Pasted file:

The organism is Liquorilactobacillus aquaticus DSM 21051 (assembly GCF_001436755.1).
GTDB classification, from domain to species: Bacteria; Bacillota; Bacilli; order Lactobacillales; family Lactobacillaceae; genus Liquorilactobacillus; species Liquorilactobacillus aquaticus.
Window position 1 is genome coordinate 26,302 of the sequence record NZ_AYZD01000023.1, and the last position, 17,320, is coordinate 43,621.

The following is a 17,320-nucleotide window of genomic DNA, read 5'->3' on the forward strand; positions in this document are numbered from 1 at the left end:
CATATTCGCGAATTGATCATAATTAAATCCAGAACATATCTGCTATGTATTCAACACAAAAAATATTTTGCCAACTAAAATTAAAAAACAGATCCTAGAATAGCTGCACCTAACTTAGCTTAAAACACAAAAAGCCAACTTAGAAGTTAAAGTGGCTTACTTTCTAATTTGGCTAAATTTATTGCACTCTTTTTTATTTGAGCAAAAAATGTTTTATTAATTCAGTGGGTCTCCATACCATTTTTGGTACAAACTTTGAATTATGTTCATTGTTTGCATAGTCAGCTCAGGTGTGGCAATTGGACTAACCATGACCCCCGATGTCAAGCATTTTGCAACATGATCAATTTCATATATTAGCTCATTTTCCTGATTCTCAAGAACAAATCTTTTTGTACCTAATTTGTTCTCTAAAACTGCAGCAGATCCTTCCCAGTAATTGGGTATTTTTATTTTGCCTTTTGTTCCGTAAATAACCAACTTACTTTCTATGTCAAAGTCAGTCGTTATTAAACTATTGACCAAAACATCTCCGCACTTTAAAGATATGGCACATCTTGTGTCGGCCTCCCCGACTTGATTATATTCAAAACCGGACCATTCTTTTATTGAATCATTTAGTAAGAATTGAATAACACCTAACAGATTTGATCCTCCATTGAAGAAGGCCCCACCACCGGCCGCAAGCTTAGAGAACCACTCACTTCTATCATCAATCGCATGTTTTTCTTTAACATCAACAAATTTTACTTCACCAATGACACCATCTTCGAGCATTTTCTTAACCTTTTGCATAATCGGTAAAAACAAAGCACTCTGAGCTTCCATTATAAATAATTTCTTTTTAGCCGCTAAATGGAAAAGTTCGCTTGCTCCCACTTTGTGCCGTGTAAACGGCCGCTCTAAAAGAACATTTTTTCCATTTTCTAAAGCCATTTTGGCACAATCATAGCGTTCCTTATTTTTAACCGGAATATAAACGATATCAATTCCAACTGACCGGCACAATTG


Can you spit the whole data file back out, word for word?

The organism is Liquorilactobacillus aquaticus DSM 21051 (assembly GCF_001436755.1).
GTDB classification, from domain to species: Bacteria; Bacillota; Bacilli; order Lactobacillales; family Lactobacillaceae; genus Liquorilactobacillus; species Liquorilactobacillus aquaticus.
Window position 1 is genome coordinate 26,302 of the sequence record NZ_AYZD01000023.1, and the last position, 17,320, is coordinate 43,621.

The following is a 17,320-nucleotide window of genomic DNA, read 5'->3' on the forward strand; positions in this document are numbered from 1 at the left end:
CATATTCGCGAATTGATCATAATTAAATCCAGAACATATCTGCTATGTATTCAACACAAAAAATATTTTGCCAACTAAAATTAAAAAACAGATCCTAGAATAGCTGCACCTAACTTAGCTTAAAACACAAAAAGCCAACTTAGAAGTTAAAGTGGCTTACTTTCTAATTTGGCTAAATTTATTGCACTCTTTTTTATTTGAGCAAAAAATGTTTTATTAATTCAGTGGGTCTCCATACCATTTTTGGTACAAACTTTGAATTATGTTCATTGTTTGCATAGTCAGCTCAGGTGTGGCAATTGGACTAACCATGACCCCCGATGTCAAGCATTTTGCAACATGATCAATTTCATATATTAGCTCATTTTCCTGATTCTCAAGAACAAATCTTTTTGTACCTAATTTGTTCTCTAAAACTGCAGCAGATCCTTCCCAGTAATTGGGTATTTTTATTTTGCCTTTTGTTCCGTAAATAACCAACTTACTTTCTATGTCAAAGTCAGTCGTTATTAAACTATTGACCAAAACATCTCCGCACTTTAAAGATATGGCACATCTTGTGTCGGCCTCCCCGACTTGATTATATTCAAAACCGGACCATTCTTTTATTGAATCATTTAGTAAGAATTGAATAACACCTAACAGATTTGATCCTCCATTGAAGAAGGCCCCACCACCGGCCGCAAGCTTAGAGAACCACTCACTTCTATCATCAATCGCATGTTTTTCTTTAACATCAACAAATTTTACTTCACCAATGACACCATCTTCGAGCATTTTCTTAACCTTTTGCATAATCGGTAAAAACAAAGCACTCTGAGCTTCCATTATAAATAATTTCTTTTTAGCCGCTAAATGGAAAAGTTCGCTTGCTCCCACTTTGTGCCGTGTAAACGGCCGCTCTAAAAGAACATTTTTTCCATTTTCTAAAGCCATTTTGGCACAATCATAGCGTTCCTTATTTTTAACCGGAATATAAACGATATCAATTCCAACTGACCGGCACAATTG